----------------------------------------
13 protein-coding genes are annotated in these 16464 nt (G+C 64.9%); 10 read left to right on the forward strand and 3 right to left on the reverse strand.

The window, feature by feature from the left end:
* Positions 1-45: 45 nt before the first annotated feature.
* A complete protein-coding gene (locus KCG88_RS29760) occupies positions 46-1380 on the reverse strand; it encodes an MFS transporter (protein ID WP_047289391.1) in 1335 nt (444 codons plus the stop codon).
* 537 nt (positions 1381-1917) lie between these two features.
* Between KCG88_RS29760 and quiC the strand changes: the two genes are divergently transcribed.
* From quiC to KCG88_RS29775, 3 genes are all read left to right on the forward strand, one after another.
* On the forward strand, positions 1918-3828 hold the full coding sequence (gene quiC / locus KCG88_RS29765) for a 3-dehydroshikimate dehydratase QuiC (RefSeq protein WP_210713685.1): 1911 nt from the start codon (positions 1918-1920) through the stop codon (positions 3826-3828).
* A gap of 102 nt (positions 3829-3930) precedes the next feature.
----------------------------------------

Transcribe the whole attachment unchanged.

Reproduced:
13 protein-coding genes are annotated in these 16464 nt (G+C 64.9%); 10 read left to right on the forward strand and 3 right to left on the reverse strand.

The window, feature by feature from the left end:
* Positions 1-45: 45 nt before the first annotated feature.
* A complete protein-coding gene (locus KCG88_RS29760) occupies positions 46-1380 on the reverse strand; it encodes an MFS transporter (protein ID WP_047289391.1) in 1335 nt (444 codons plus the stop codon).
* 537 nt (positions 1381-1917) lie between these two features.
* Between KCG88_RS29760 and quiC the strand changes: the two genes are divergently transcribed.
* From quiC to KCG88_RS29775, 3 genes are all read left to right on the forward strand, one after another.
* On the forward strand, positions 1918-3828 hold the full coding sequence (gene quiC / locus KCG88_RS29765) for a 3-dehydroshikimate dehydratase QuiC (RefSeq protein WP_210713685.1): 1911 nt from the start codon (positions 1918-1920) through the stop codon (positions 3826-3828).
* A gap of 102 nt (positions 3829-3930) precedes the next feature.